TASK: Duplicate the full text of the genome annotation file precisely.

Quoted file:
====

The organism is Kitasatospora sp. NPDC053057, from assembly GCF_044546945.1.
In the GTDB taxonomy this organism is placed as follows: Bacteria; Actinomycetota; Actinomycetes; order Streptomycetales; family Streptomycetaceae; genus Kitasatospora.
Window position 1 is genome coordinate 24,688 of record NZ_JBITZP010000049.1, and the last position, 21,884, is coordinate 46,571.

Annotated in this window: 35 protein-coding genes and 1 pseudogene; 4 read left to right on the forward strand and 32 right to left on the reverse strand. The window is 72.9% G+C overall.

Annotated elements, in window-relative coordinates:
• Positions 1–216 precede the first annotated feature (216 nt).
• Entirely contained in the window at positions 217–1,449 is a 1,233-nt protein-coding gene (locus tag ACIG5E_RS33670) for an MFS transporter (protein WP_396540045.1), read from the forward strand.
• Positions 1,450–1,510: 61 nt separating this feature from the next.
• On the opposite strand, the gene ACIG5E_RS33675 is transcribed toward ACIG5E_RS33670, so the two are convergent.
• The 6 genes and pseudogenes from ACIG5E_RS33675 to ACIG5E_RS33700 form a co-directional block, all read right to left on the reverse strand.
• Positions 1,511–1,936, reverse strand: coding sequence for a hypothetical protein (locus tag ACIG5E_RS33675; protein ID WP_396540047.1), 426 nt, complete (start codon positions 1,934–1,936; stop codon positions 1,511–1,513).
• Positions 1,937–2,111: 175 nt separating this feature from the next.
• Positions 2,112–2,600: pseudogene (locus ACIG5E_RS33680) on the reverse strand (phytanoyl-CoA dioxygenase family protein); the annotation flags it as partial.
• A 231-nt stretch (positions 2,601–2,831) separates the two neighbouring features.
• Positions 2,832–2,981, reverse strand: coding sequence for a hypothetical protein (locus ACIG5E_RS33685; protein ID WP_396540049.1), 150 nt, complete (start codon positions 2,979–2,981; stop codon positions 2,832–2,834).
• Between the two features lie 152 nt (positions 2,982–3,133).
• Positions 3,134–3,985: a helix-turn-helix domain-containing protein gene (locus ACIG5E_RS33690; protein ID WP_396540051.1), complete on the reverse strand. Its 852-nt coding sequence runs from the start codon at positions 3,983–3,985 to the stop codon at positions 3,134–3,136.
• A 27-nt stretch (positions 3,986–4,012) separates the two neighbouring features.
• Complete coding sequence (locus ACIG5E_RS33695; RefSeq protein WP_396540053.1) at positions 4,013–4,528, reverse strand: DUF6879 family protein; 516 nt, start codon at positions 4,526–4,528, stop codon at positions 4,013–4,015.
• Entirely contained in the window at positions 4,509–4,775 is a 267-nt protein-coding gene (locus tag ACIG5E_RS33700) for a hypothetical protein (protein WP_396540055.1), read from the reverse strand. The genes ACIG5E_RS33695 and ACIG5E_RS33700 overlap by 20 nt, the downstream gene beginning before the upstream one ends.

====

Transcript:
The organism is Kitasatospora sp. NPDC053057, from assembly GCF_044546945.1.
In the GTDB taxonomy this organism is placed as follows: Bacteria; Actinomycetota; Actinomycetes; order Streptomycetales; family Streptomycetaceae; genus Kitasatospora.
Window position 1 is genome coordinate 24,688 of record NZ_JBITZP010000049.1, and the last position, 21,884, is coordinate 46,571.

Annotated in this window: 35 protein-coding genes and 1 pseudogene; 4 read left to right on the forward strand and 32 right to left on the reverse strand. The window is 72.9% G+C overall.

Annotated elements, in window-relative coordinates:
• Positions 1–216 precede the first annotated feature (216 nt).
• Entirely contained in the window at positions 217–1,449 is a 1,233-nt protein-coding gene (locus tag ACIG5E_RS33670) for an MFS transporter (protein WP_396540045.1), read from the forward strand.
• Positions 1,450–1,510: 61 nt separating this feature from the next.
• On the opposite strand, the gene ACIG5E_RS33675 is transcribed toward ACIG5E_RS33670, so the two are convergent.
• The 6 genes and pseudogenes from ACIG5E_RS33675 to ACIG5E_RS33700 form a co-directional block, all read right to left on the reverse strand.
• Positions 1,511–1,936, reverse strand: coding sequence for a hypothetical protein (locus tag ACIG5E_RS33675; protein ID WP_396540047.1), 426 nt, complete (start codon positions 1,934–1,936; stop codon positions 1,511–1,513).
• Positions 1,937–2,111: 175 nt separating this feature from the next.
• Positions 2,112–2,600: pseudogene (locus ACIG5E_RS33680) on the reverse strand (phytanoyl-CoA dioxygenase family protein); the annotation flags it as partial.
• A 231-nt stretch (positions 2,601–2,831) separates the two neighbouring features.
• Positions 2,832–2,981, reverse strand: coding sequence for a hypothetical protein (locus ACIG5E_RS33685; protein ID WP_396540049.1), 150 nt, complete (start codon positions 2,979–2,981; stop codon positions 2,832–2,834).
• Between the two features lie 152 nt (positions 2,982–3,133).
• Positions 3,134–3,985: a helix-turn-helix domain-containing protein gene (locus ACIG5E_RS33690; protein ID WP_396540051.1), complete on the reverse strand. Its 852-nt coding sequence runs from the start codon at positions 3,983–3,985 to the stop codon at positions 3,134–3,136.
• A 27-nt stretch (positions 3,986–4,012) separates the two neighbouring features.
• Complete coding sequence (locus ACIG5E_RS33695; RefSeq protein WP_396540053.1) at positions 4,013–4,528, reverse strand: DUF6879 family protein; 516 nt, start codon at positions 4,526–4,528, stop codon at positions 4,013–4,015.
• Entirely contained in the window at positions 4,509–4,775 is a 267-nt protein-coding gene (locus tag ACIG5E_RS33700) for a hypothetical protein (protein WP_396540055.1), read from the reverse strand. The genes ACIG5E_RS33695 and ACIG5E_RS33700 overlap by 20 nt, the downstream gene beginning before the upstream one ends.